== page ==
Schizophrenia affects more than 2 million Americans, or 1% of the nation's population age 18 or older. It is one of the most severe mental illnesses, one of the most feared, and yet also one of the most misunderstood.
People with mental illnesses die at least 25 years earlier than the rest of the population, compounding the cruelty of the disease, which can wear down a person's daily life and hopes for the future. People living with schizophrenia die from heart disease, diabetes, and other medical causes art a rate two or three times greater than the rest of the population. Ten percent of people who struggle with schizophrenia die from suicide.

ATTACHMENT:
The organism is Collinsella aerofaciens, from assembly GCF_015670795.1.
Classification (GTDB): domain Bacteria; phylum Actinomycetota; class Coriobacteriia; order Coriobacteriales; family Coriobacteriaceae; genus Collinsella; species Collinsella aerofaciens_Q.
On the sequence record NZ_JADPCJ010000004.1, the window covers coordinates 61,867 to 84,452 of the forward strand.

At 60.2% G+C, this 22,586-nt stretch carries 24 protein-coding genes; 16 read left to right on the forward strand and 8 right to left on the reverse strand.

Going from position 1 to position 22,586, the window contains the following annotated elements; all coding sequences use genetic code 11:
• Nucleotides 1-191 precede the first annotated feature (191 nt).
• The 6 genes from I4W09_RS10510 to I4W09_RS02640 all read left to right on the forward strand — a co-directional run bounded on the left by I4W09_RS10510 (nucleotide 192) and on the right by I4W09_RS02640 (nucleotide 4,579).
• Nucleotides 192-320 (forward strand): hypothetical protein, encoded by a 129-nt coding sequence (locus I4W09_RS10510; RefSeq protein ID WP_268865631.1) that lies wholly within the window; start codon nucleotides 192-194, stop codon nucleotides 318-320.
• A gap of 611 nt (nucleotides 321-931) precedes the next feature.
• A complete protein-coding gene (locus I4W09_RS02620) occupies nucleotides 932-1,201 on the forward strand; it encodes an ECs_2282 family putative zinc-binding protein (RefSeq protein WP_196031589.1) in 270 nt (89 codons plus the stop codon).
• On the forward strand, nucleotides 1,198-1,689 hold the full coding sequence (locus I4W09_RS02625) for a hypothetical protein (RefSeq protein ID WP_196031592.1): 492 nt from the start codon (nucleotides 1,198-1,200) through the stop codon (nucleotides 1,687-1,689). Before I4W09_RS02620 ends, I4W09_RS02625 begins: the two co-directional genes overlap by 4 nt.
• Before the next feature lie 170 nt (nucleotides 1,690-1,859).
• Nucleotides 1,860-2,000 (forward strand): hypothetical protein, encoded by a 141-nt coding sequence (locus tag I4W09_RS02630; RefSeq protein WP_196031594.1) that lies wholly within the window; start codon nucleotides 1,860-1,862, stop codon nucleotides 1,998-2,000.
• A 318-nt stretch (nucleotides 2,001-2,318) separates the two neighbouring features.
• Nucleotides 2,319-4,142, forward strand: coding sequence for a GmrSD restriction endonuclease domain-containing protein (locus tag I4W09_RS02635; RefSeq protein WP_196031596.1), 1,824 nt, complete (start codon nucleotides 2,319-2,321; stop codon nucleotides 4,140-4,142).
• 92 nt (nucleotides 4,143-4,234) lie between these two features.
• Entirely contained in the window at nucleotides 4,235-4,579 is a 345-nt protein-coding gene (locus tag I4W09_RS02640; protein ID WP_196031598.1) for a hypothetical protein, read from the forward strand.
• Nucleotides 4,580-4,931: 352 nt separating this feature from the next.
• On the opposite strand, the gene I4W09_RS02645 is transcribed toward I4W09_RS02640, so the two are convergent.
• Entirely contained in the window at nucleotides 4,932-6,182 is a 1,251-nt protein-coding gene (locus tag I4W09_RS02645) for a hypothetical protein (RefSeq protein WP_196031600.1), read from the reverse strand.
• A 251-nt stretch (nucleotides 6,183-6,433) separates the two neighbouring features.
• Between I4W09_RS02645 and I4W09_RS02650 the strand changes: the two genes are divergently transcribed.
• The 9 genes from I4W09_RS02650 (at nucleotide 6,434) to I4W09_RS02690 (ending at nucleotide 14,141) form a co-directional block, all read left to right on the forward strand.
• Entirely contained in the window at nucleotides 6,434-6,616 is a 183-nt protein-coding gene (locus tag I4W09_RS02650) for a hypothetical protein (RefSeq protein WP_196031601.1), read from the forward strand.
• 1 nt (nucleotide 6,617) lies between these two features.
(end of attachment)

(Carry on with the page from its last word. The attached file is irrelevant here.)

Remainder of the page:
Yet schizophrenia is a manageable disease. Advances in medicine, including antipsychotic medications, psychosocial therapy, and rehabilitation, now enable many people who live with schizophrenia to recover and live productive, fulfilling lives.
Treatment works--if a person can get it. As many of the findings of the report indicate, getting access to such treatment is a challenge. Individuals living with schizophrenia who participated in the survey, in fact, represent a special population because 95% are engaged in treatment. Most people living with the illness are not.
The analysis is broken down into the following sections:
All three help define living with schizophrenia in human, practical terms.
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